Minimum wage laws in hands of city governments after after Gov. Nixon’s recent veto
Minimum wage increases at a local level could be possible throughout Missouri.
Aug. 12, 2015
Gov. Jay Nixon recently vetoed House Bill No. 722, which would prevent further state control over local government policymaking. The veto paved the way for cities such as Kansas City to raise the minimum wage above the state or federal level, an option that did not exist previously in Missouri.
Along with minimum wage, the bill laid out specific details regarding the use of paper versus plastic bags throughout cities in Missouri. As Nixon supports local control and decision-making, he did not support the passage of the bill.
In the veto letter, Nixon stated the bill was a “clear example of unwarranted government intrusion.” He said “…this bill would inject the heavy hand of state government into issues typically addressed through the local democratic process.”
Second Ward councilman Michael Trapp said he supported Nixon’s decision.
“I am very pleased about the Governor's actions in restoring local control to our city officials,” Trapp said in a news release. “City government is closest to the people we all serve and should have wide discretion in crafting policies to improve the lives of our residents.”
The bill was created in part to reiterate and clarify an older law set in 1998 saying that cities could not set a minimum wage above the state or federal level. Since then, there have been legal challenges trying to change that. The bill did not receive enough votes in the Missouri House of Representatives to override the veto.
With Missouri minimum wage currently set at $7.65 an hour, some people believe it needs to be raised, whether that be at a federal, state or local level. One organization with this goal in mind is Missouri Jobs with Justice. Their director, Lara Granich, proposed a series of petitions to raise the minimum wage.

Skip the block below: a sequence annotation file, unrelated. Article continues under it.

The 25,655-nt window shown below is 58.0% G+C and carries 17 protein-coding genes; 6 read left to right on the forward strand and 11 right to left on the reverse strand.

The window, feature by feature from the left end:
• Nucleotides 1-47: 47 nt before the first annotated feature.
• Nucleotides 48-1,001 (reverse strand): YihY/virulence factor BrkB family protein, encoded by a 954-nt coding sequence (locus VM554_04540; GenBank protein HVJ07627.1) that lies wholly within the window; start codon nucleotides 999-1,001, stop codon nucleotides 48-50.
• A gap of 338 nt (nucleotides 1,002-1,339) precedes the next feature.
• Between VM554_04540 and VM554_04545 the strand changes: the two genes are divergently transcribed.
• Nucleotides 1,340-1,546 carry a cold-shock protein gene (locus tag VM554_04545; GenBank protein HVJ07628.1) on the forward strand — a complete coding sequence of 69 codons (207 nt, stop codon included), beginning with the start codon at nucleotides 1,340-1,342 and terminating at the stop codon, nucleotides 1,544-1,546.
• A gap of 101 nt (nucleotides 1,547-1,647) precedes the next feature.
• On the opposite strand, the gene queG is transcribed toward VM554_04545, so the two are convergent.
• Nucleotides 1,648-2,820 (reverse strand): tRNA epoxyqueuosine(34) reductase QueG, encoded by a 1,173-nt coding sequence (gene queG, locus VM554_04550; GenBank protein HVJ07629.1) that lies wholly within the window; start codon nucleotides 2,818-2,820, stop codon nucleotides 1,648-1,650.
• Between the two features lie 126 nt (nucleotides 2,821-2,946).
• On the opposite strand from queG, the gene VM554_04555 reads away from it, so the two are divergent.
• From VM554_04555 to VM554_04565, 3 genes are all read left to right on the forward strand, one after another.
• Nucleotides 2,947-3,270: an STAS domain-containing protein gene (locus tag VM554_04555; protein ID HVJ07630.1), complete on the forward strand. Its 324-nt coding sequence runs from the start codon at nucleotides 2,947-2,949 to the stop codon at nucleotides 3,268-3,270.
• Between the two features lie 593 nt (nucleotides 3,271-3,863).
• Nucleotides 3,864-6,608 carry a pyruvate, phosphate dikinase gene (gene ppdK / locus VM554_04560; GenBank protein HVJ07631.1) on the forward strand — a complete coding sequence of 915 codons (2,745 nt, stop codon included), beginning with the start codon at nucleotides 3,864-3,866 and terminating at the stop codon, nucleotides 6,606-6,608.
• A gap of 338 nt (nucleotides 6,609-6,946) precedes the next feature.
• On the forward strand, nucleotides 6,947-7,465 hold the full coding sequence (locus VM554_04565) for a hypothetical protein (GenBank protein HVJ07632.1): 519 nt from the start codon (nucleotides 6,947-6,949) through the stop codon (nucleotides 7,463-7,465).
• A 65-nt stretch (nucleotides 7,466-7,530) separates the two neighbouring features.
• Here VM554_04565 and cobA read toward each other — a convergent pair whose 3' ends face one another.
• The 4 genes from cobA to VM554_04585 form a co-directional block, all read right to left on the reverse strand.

“If you work hard and you work full-time you should be able to make it paycheck to paycheck, and Missouri workers are nowhere near that right now,” said Molly Fleming, a member of Jobs with Justice.
She said the current minimum wage is nowhere near the cost of living.
“Not only is that not acceptable, it’s just not necessary,” Fleming said.
MU sophomore Patrick Kelly, who makes minimum wage, said he works to make some extra cash.
“I think there’s ways you can (live off a low-income), whether that’s in that job itself like going to a manager (position) or going to find a different job that pays $10 an hour or $20 an hour,” Kelly said. “I don’t think you’re really stuck.”
Fleming also said she believes an increase in the minimum wage would help the economy overall.
Low-income workers would have more money in their pockets to turn around and spend on the local economy. Businesses, she said, would ultimately experience a greater amount of sales as a result of an increased minimum wage.
On the other hand, businesses and the overall economy could be hurt as a result of wage increases. According to a recent study done by the American Action Forum and Manhattan Institute, approximately 3.8 million low-wage jobs would be lost nationally if the minimum wage were raised to $12 per hour.
MU economics professor Eric Parsons said increasing the minimum wage could have negative effects.
“Economists in general … are not in favor of minimum wage as an anti-poverty measure, partially because it could lead to unemployment,” he said. “Those effects seem small so it doesn’t seem like that’s too big of an issue but also it’s not necessarily well targeted.”